It takes a community.
As long as I’ve been an adult I’ve been reminded, again and again, of how individualistic Western society is. Surely, individualism is the seed of entrepreneurship. Each one of us has gifts, talents, smarts that we cannot contain within ourselves. Our talents are necessary for the whole community to flourish. However, when we allow our individualism to isolate us, to deprive us of the creative ideas of others, to turn us into combative souls, vying for space and resources and goods, then we have allowed individualism to destroy us.
As the leader of a faith community for many years, I learned what community can give. Community breaks isolation. Community is a place where others know your name. Community is the place where you are asked: “how are you?” and the question is for real. Community is the place where folks are genuinely concerned for “the other.” Community is the place where transitions – death, loss, change – are honored. Community is the place where it is safe to come when you are lonely. The people in community are the ones you call when you are sick and need a ride, or when you have a question to ask about some practical matter. Community is the place where an idea may arise that you didn’t have – an idea that solves your problem.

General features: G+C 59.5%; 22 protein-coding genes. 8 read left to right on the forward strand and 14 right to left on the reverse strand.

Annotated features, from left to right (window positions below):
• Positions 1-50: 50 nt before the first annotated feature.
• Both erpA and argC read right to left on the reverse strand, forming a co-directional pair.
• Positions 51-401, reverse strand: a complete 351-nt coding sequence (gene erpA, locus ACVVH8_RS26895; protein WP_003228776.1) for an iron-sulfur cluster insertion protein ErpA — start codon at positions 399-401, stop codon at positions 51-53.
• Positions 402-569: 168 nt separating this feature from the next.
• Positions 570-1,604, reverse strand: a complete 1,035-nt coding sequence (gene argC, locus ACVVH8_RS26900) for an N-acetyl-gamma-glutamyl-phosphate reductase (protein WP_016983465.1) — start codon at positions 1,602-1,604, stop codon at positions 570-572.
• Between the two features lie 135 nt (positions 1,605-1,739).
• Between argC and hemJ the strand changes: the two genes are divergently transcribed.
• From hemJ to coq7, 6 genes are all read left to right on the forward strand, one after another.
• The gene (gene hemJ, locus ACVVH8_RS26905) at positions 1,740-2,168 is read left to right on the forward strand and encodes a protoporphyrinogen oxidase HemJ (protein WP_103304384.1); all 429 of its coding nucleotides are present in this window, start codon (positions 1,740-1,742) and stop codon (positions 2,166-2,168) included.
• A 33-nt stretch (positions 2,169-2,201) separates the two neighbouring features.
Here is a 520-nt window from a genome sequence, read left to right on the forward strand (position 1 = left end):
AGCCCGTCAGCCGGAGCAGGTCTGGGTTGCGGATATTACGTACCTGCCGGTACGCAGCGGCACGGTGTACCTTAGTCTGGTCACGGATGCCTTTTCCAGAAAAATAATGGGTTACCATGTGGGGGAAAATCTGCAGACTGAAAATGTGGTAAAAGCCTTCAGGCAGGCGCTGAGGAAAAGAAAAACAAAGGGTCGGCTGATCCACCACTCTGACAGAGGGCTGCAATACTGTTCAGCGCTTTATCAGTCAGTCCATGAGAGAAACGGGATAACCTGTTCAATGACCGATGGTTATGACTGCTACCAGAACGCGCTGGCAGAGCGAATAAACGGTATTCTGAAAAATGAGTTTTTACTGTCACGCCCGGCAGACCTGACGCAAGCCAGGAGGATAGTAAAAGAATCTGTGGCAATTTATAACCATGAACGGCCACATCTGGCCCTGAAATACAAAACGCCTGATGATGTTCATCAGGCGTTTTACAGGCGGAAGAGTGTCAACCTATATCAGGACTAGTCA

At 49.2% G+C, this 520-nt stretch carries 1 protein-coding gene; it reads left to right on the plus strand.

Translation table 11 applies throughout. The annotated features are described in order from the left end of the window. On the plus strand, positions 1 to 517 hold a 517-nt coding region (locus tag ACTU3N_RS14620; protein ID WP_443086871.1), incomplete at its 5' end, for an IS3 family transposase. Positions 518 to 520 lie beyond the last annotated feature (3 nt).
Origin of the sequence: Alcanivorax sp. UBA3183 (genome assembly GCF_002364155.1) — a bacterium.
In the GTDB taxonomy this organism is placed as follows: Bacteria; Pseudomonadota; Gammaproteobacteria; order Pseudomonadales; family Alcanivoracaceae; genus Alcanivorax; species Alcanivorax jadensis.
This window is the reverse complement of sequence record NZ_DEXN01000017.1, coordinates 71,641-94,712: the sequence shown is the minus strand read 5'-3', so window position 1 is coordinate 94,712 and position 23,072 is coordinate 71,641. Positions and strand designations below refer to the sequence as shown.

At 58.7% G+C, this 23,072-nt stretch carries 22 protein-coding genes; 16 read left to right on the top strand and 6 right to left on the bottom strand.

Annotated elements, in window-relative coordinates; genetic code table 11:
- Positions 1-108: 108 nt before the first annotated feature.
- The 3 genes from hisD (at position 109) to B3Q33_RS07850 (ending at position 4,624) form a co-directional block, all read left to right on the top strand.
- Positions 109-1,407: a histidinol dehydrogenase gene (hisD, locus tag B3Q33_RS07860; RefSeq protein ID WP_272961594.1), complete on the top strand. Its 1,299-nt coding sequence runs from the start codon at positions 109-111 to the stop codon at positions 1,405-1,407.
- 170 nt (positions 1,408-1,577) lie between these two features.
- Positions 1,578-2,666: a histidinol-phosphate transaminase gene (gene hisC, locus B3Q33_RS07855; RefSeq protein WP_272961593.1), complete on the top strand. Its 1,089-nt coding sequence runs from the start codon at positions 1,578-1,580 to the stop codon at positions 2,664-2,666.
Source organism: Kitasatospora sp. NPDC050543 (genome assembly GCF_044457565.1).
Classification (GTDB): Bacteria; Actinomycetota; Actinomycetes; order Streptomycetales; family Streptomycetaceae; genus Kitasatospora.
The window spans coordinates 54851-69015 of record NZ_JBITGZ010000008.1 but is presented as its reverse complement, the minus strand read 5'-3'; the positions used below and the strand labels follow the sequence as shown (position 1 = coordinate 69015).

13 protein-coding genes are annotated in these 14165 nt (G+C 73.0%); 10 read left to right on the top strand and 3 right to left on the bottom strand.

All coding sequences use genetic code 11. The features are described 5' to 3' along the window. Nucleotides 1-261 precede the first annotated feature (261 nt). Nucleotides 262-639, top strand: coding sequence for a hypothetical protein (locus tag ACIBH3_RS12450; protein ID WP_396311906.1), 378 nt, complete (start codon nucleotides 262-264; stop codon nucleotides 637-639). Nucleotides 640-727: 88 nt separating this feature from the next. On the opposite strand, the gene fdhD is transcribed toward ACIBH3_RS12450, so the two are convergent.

It takes a community to break down the barriers of individualism, those high walls we have so often built around ourselves. I expect that there is a “feel” to community – a “feel” of safety, of boundaries, of being connected, a feel of being solid. That “feel” comes from the presence of other people, other people who look out for you – just as you look out for them.
Sometimes, a neighborhood is a community. A neighborhood where others know what’s going on, a place where folks come out from their homes onto the street when something happens. A place where people know who lives here and who doesn’t. A neighborhood can be the place where the owners of the shops are also part of the network of relationships.
It takes a community. If you are isolated today, then I invite you to start – NOW! – to look for a community. Find a place where others have your interests. Find a place where you meet like-minded people. Find a place where people are having fun. Find a place where someone thinks to ask your name, to extend a hand. Next time, you can be that person for someone else.
As the world gets smaller through technology, travel and changing populations, our own community gets bigger. The folks we are in conflict with are across the globe. What used to be turf protection in one place involves the politics, economics, histories, and conflicts of many places. Your community, and mine – for better or for worse – is the world. Can we live in community with one another? It takes a community.